Getting there is a process. It would have been nice if everyone would have made the switch to Valuation-Informed Indexing when Shiller showed that it is just as important to practice long-term timing as it is to avoid short-term timing. But the herd doesn't take kindly to that way of doing things. The herd wants lots of time to think this one over. There have been lots of books published rooted in the old way of understanding how stock investing works. There have been lots of retirements planned in accord with that old understanding. There have been lots of careers built based on promotion of that old understanding. We are, as a people, in the process of making the transition from Buy-and-Hold to Valuation-Informed Indexing, but it is not a process that we are inclined to rush through.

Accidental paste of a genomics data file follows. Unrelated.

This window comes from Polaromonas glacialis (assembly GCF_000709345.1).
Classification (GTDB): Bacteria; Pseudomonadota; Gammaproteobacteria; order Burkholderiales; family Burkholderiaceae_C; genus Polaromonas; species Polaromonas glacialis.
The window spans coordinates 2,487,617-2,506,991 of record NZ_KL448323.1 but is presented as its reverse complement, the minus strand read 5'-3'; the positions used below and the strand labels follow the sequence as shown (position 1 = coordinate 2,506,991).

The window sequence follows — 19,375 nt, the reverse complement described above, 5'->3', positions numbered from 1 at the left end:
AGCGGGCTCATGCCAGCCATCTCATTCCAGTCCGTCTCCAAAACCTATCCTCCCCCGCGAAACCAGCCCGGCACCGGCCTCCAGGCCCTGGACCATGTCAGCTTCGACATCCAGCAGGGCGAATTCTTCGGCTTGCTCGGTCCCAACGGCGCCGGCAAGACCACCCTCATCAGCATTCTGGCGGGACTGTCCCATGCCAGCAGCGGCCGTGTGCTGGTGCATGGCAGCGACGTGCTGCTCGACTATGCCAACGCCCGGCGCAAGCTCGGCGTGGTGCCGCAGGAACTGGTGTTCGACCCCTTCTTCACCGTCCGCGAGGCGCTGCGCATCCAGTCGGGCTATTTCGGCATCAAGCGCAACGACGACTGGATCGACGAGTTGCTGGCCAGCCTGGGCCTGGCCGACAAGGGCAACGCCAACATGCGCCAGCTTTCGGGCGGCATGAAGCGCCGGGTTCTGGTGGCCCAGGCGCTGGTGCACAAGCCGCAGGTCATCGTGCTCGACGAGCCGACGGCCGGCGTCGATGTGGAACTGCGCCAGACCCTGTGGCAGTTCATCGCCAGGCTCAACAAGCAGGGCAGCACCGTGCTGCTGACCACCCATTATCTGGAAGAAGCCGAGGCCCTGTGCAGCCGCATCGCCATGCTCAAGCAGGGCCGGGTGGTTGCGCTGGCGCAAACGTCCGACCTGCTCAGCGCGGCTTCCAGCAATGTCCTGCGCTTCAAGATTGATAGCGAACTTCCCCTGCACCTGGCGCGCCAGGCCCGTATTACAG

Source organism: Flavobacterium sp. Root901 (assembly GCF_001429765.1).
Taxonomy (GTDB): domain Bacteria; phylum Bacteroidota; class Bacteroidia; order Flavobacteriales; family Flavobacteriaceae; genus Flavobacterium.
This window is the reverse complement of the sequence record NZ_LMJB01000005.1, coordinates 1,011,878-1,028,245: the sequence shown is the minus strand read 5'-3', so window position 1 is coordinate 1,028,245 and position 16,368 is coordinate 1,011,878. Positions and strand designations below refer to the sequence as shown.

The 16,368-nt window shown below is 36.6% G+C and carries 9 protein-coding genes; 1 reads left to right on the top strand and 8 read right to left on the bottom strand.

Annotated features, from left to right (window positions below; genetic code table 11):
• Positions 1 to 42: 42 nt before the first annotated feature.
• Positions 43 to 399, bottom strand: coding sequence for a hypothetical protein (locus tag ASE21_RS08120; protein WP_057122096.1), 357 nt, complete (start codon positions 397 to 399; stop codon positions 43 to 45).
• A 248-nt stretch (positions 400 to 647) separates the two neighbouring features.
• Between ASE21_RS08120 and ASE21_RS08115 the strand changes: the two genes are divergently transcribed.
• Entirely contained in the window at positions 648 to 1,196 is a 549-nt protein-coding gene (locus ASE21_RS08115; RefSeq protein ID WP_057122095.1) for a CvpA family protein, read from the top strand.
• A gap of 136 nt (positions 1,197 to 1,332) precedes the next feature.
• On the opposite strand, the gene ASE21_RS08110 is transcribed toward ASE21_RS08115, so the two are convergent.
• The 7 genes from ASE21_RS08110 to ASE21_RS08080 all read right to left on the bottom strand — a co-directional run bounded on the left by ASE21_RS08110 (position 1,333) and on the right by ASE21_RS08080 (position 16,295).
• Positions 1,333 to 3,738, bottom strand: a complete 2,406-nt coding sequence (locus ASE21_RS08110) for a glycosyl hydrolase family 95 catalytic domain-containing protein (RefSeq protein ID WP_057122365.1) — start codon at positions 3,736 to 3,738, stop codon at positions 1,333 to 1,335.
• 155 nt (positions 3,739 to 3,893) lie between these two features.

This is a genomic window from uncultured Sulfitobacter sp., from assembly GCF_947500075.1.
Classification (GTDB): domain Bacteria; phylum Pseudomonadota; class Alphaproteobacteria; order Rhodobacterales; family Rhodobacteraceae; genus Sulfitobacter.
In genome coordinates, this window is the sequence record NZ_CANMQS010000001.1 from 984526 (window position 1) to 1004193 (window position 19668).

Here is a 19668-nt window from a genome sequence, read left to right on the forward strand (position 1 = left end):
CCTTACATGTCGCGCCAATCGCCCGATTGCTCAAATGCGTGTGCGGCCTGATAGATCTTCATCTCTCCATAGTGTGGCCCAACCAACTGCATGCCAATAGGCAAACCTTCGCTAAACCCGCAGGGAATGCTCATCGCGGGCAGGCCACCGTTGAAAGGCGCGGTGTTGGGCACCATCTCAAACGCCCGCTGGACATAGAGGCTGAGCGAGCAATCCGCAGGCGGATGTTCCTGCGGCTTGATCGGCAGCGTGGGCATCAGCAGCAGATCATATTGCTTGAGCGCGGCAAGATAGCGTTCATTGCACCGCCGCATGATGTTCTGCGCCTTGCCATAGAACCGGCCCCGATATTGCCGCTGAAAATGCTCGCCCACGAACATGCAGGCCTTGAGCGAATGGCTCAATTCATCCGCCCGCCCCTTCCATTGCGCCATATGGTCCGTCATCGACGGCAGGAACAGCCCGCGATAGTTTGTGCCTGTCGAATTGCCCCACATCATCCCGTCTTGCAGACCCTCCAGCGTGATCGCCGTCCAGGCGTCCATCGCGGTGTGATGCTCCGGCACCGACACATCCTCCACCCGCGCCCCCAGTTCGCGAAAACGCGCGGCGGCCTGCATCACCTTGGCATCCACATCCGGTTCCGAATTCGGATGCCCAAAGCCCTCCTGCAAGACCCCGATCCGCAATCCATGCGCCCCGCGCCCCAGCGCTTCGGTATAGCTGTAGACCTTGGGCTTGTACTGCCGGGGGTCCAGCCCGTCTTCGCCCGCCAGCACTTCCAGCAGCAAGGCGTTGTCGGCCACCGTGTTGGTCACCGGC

It's so big. Next week's column will be my 400th at this site, and I have written hundreds more at other sites. If Shiller is right, we need to readjust our thinking on just about every stock investing question that has ever been considered. We are in the process of achieving a paradigm change. The herd says to go slow. Perhaps it is right to do so. Paradigm change is not something that one should take on rashly.
My brother Richard was struggling internally with the points that I was advancing at that Thanksgiving dinner. His intellect told him that there was something there. His respect for the herd belief told him to exercise caution in considering these seemingly reasonable, but yet possibly dangerous, ideas. That's why he was both genuinely impressed with the ideas he heard and yet strongly resistant to them. He needs to consider them from many possible angles before accepting them as real. We all do.